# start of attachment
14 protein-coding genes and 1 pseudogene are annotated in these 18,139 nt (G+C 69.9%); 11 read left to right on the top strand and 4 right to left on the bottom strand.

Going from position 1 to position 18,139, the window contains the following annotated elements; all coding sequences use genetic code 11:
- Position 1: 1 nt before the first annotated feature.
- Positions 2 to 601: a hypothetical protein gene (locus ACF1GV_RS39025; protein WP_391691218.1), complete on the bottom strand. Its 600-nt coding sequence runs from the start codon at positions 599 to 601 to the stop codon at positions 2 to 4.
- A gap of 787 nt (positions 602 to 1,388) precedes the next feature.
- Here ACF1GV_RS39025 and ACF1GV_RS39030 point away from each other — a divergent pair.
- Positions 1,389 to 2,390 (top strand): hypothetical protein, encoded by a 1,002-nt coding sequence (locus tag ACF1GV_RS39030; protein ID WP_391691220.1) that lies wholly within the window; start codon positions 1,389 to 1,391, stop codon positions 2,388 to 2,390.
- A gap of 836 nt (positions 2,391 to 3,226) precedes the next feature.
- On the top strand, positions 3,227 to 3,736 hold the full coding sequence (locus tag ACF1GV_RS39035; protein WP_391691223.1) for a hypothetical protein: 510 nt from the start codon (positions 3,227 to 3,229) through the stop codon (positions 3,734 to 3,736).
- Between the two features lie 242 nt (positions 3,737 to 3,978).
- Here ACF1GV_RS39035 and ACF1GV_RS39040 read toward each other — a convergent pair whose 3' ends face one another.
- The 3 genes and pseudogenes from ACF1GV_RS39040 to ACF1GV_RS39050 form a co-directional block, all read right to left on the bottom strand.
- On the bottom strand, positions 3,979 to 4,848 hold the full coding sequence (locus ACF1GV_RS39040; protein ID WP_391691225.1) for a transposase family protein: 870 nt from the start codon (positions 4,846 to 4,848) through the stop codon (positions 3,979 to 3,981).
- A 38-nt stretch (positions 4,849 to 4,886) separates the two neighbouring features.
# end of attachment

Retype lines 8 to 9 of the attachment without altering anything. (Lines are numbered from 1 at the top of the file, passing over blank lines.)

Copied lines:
- A gap of 836 nt (positions 2,391 to 3,226) precedes the next feature.
- On the top strand, positions 3,227 to 3,736 hold the full coding sequence (locus tag ACF1GV_RS39035; protein WP_391691223.1) for a hypothetical protein: 510 nt from the start codon (positions 3,227 to 3,229) through the stop codon (positions 3,734 to 3,736).